[Skip to Content]
[Skip to Content Landing]
October 25, 1985


JAMA. 1985;254(16):2273-2276. doi:10.1001/jama.1985.03360160105023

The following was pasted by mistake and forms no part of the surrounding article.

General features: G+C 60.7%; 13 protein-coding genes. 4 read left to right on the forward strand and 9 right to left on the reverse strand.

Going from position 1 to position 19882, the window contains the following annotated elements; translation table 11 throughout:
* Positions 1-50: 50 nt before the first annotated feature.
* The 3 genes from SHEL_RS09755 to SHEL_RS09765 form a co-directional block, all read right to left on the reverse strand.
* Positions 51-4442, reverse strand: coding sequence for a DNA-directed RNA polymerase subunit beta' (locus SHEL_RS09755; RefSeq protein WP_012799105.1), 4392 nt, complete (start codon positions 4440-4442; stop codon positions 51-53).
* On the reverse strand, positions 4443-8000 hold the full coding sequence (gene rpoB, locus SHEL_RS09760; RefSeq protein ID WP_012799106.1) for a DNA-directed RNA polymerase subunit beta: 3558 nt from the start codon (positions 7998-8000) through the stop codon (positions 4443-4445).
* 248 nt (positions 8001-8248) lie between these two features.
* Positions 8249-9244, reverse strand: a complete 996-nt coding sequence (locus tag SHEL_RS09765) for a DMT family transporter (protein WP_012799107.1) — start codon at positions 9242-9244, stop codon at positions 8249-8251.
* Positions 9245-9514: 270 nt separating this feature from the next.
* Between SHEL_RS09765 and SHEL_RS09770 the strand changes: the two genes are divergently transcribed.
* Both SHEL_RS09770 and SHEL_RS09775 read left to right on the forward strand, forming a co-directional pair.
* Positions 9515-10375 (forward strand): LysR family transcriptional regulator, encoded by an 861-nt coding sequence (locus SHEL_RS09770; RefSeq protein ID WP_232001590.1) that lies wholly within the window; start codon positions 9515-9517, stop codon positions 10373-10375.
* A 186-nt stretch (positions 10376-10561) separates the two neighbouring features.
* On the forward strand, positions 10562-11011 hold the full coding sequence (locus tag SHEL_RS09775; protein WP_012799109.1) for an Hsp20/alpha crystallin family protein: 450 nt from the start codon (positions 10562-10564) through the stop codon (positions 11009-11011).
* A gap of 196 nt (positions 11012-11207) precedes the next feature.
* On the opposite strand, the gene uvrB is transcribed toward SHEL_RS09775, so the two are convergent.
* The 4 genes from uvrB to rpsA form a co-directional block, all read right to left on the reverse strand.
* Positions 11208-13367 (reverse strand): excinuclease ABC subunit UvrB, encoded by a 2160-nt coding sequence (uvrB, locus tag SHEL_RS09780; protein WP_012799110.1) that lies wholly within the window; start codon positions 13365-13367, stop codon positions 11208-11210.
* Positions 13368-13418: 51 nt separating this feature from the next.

Advances in our understanding of nephrologic matters have been occurring at an increasing pace and along several fronts. Regulation of body sodium and fluid economy have always been of particular interest to nephrologists. For many years it has been clear that changes in glomerular filtration rate and aldosterone secretion and/or action cannot entirely account for changes in the way renal sodium is handled in health and disease. Among the additional factors postulated is a natriuretic hormone, but the identity and source of this hormone(s) have proven remarkably elusive. Recent studies, however, have settled on two excellent candidates.1 One of these is called endoxin, which behaves in a fashion resembling an endogenous digoxin.2,3 This substance has a molecular weight of less than 500 daltons, is not a peptide, and antigenically cross-reacts with antibodies to the digoxin molecule.4 The organ or tissue source of endoxin remains unknown, as does